IMF: UK economic growth to reach 2.9% in 2014

 

Olivier Blanchard from the IMF said it was clear that their forecasts had been "too pessimistic"

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The International Monetary Fund (IMF) says the UK economy will be the fastest-growing in the G7 this year.

It says the UK will grow 2.9% in 2014, up from a January estimate of 2.4%, and will see growth of 2.5% in 2015.

Overall, the IMF says the global economy strengthened at the end of 2013. It forecasts global growth of 3.6% this year and 3.9% in 2015.

But it sees risks in emerging markets and warns of low inflation in advanced economies and geopolitical issues.

Analysis

This is a relatively upbeat forecast for the world and for the UK in particular.

For the UK, it is yet another substantial upgrade to the IMF's assessment of the outlook. Only 12 months ago, the IMF forecast 1.5% growth for this year.

If the new figure of 2.9% turns out to be right, the UK will be the fastest-growing economy in the G7 major developed nations this year.

The global forecast also sees things getting better. Next year's figure would be just about the same as the average for the 10 years before the financial crisis.

Inevitably there are risks, however, including possible economic fallout from the political crisis in Ukraine.

The IMF also warns about the potential for excessively low inflation - yes, really.

Falling prices or deflation can be very damaging. So far, it is not affecting very many countries. But it is a potentially threatening cloud on the economic horizon.

The predictions come in the IMF's latest World Economic Outlook, its bi-annual analysis and projections of economic developments.

Global economy

The IMF said the US had seen stronger economic growth as Washington's debt and deficit cleared and predicted the country's economy would grow by 2.8% in 2014 and 3% next year.

But it scaled back its January growth forecast for emerging and developing nations, including India and Brazil, by 0.2 percentage points.

The IMF said the economies were hit as investors were more sensitive to policy weakness, with monetary policy being normalised in some advanced economies.

China's economic growth would be 7.5% for 2014 and 7.3% next year, it said, as it expected authorities in China to rein in their "rapid credit growth".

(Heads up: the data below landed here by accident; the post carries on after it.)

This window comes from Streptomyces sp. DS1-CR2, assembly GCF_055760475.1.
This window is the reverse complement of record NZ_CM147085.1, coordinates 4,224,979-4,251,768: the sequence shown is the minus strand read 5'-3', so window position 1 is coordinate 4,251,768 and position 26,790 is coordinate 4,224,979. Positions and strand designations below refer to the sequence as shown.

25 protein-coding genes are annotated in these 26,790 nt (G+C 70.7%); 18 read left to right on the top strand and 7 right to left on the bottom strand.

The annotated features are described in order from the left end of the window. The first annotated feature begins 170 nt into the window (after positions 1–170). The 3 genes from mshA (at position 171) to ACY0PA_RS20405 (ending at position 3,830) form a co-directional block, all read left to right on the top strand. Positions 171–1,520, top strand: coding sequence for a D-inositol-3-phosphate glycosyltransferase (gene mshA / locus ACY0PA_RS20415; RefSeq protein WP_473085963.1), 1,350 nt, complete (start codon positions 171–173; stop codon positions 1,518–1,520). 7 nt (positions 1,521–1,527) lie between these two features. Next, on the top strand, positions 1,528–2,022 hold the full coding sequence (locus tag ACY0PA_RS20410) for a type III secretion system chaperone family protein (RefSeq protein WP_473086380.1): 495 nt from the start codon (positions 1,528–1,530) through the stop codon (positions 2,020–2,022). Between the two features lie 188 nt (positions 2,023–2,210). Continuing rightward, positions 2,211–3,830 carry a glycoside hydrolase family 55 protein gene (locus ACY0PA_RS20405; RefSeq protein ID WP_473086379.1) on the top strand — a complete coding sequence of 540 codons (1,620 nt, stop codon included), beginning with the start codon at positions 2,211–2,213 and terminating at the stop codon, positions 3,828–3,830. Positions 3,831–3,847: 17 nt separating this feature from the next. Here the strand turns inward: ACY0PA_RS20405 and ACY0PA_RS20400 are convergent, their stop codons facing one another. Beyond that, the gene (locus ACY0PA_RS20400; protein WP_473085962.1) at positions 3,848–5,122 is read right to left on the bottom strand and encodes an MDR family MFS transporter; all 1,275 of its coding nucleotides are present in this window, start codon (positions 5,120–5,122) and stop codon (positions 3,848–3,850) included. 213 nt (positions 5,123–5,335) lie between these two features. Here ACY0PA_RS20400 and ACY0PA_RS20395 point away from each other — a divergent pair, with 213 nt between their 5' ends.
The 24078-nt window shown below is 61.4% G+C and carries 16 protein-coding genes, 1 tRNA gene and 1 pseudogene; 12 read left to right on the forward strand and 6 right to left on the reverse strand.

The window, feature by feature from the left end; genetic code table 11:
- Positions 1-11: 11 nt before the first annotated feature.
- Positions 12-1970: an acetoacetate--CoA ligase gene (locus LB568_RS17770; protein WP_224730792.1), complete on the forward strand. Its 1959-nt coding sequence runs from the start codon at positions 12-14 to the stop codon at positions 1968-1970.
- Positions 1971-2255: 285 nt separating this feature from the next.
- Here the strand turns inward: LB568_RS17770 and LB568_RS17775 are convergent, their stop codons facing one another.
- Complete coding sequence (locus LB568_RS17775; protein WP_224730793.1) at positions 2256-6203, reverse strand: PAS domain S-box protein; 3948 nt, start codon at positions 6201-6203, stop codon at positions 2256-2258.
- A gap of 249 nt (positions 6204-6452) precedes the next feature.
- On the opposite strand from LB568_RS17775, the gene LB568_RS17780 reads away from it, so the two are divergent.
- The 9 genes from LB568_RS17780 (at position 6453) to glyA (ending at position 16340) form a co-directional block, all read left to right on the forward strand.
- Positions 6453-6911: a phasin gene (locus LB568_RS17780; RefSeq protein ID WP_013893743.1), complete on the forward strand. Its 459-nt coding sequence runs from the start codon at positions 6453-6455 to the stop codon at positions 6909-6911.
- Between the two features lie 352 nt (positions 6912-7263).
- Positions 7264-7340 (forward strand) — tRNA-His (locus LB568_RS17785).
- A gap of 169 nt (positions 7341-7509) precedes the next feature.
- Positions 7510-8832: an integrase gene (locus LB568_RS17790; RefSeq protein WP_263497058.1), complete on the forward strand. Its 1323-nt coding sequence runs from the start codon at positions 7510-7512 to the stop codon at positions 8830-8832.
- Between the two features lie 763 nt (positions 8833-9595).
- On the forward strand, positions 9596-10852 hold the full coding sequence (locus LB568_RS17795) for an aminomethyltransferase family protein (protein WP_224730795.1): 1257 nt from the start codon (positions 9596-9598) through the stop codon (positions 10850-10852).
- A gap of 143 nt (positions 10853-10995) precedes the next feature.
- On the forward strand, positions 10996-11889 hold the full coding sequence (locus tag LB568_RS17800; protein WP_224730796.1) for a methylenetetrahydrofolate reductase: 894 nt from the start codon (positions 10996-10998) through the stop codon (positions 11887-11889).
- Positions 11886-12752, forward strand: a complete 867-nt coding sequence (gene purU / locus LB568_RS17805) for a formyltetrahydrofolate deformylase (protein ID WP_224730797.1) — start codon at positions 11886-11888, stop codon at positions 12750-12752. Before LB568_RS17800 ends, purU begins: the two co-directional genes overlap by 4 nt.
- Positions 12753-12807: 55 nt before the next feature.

The IMF said India, South Korea and Indonesia should benefit from an improved export environment, but noted Thailand's prospects would be hit by political instability.

Russia's growth forecast was cut by 0.6 percentage points to 1.3% for the rest of 2014, because of "emerging market financial turbulence and geopolitical tensions relating to Ukraine... on the back of already weak activity", the IMF said.

Meanwhile, it said recovery of Europe's emerging economies would slow in 2014 and would also be hampered by any escalation of the situation in Ukraine.

Emerging Europe's forecast was revised down by 0.35 points to 2.4%.

Last week, the IMF's head warned that the global economy could be heading for years of "sub-par growth".

Christine Lagarde warned that without "brave action", the world could fall into a "low growth trap".

IMF economic growth forecast, in % per country for 2014 and 2015

  • China 7.5, 7.3
  • Russia 1.3, 2.3
  • India, 5.4, 6.4
  • UK 2.9, 2.5
  • US 2.8, 3.0
  • Euro area 1.2, 1.5
  • Emerging markets 4.9, 5.3

She said the global economy would grow by more than 3% this year and next, but that market volatility and tensions in Ukraine posed risks.

Ms Lagarde also urged more action to tackle low inflation in the eurozone.

Exports disappoint

The IMF says that growth has rebounded more strongly than anticipated in the UK on the back of easier credit conditions and increased confidence.

But it cautions that the recovery has been unbalanced, with business investment and exports still disappointing.

For instance, an external shock involving further growth disappointment in emerging market economies could spill over to the euro area, it says.

That, in turn, could spread to the UK through "financial linkages".